standard of review : CAFC Alert

Presenting Extrinsic Evidence At District Court Does Not Guarantee Review For Clear Error On Appeal

| June 11, 2015

Shire Development et al. v. Watson Pharmaceutical et al.  

June 3, 2015

Before: Prost, Chen and Hughes.  Opinion by Hughes.


In 2014, the CAFC reversed and remanded a district court finding of infringement, due to incorrect claim construction.  Shire appealed to the Supreme Court, which vacated and remanded in view of Teva v. Sandoz.  The CAFC again reached the same conclusion, and found that de novo review is appropriate in this case, since extrinsic factual findings did not “underlie” the district court’s claim construction.  Because the district court claim construction was based only on intrinsic evidence, de novo review was appropriate.

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Claim term “at least one component of [a unit]” excludes the entire unit – expert testimony cannot override intrinsic evidence

| April 17, 2015

Enzo Biochem Inc. v. Applera Corp. (Precedential)

March 16, 2015

Before: Prost, Newman and Linn. Opinion by Prost, Dissent by Newman.


In this case, grammatical construction and invention “purpose” beat expert testimony and claim differentiation, leading to reversal of the District Court’s claim interpretation.

One might have thought that the Federal Circuit would make a point of carefully applying the different standards of review when a District Court’s claim construction relied in part on extrinsic evidence (“clear error” for findings based on extrinsic evidence, instead of “de novo” review for intrinsic evidence, see Teva Pharm. USA, Inc. v. Sandoz, Inc. (Jan. 20, 2015)).

This decision suggests a different trend, toward minimizing the importance of extrinsic evidence in claim interpretation, which allows the Federal Circuit to maintain its customary high level of scrutiny.

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A Refined Standard for Appellate Review of Patent Claim Construction: “de novo” on Ultimate Claim Construction with “Clear Error” on Subsidiary Factfindings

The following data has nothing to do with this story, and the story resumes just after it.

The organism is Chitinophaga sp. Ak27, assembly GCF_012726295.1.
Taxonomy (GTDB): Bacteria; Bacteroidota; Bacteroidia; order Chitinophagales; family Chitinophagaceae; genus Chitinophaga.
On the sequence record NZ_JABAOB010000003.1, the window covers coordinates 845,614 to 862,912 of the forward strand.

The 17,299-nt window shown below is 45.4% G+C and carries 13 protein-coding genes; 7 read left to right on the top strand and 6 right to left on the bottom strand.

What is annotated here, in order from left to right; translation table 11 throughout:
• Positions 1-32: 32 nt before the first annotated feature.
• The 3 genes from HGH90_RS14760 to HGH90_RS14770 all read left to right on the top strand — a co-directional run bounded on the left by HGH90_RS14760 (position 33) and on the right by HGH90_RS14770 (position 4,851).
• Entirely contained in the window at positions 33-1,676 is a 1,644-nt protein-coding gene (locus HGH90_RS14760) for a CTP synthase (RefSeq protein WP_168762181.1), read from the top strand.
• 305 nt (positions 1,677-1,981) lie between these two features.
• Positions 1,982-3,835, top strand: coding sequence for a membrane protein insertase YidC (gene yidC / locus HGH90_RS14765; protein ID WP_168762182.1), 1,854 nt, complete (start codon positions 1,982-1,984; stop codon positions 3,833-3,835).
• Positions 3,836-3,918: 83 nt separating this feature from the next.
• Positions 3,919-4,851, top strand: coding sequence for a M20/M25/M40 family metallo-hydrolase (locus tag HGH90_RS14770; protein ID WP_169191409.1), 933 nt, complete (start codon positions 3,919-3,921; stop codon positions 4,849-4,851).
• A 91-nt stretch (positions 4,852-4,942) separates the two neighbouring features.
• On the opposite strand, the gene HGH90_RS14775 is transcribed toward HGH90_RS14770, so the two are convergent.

| March 10, 2015

Teva Pharmaceuticals USA, Inc., Et Al. v. Sandoz, Inc., et al.

January 20, 2015

Justice Breyer delivered the majority opinion; Justices Thomas and Alito dissented.


The Supreme Court of the United States held that when reviewing a District Court’s resolution of subsidiary factual matters made in the course of its construction of a patent claim, the Federal Circuit must apply a “clear error,” not a “de novo”, standard of review.


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If at first you don’t succeed ….

| May 18, 2012

In Re Baxter International, Inc.

(Reexamination No. 90/007,751)

May 17, 2012

Panel: Newman, Lourie, Moore.  Opinion by Lourie.  Dissent by Newman


The CAFC’s decision in In re Baxter Int’l, Inc. (Fed. Cir. 2012) highlights the distinction between a reexamination and a district court proceeding.  Specifically, the CAFC affirmed the Board of Patent Appeal and Interferences (“Board”) determination in a reexamination proceeding that claims 26-31 of U.S. Patent No. 5,247,434 (“the ‘434 patent”) are invalid – despite having previously held in a parallel litigation proceeding that the same claims were not invalid – because the courts and the USPTO use different standards to address validity.  However, the CAFC cautioned that had the claims been found to be invalid in the litigation proceeding after all appeals had been exhausted, then the PTO “ideally should not arrive at a different conclusion” during a parallel reexamination proceeding when presented with the same arguments.

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Supreme Court Sides with Inventors in Kappos v. Hyatt

| May 16, 2012

David J. Kappos v. Gilbert P. Hyatt

April 18, 2012

Affirmed 9-0 (CAFC en banc 7-2 decision).  Opinion by Justice Thomas.  Concurring opinion by Justice Sotomayor joined by Justice Breyer.


The Hyatt decision is a victory for patent applicants.  Any patent applicant dissatisfied with a decision of the Board of Patent Appeals and Interferences (or Patent Trial and Appeal Board after enactment of the AIA) may file a civil action against the Director of the PTO in federal district court and introduce new evidence beyond what was submitted to the PTO.  The new evidence is subject to de novo review.

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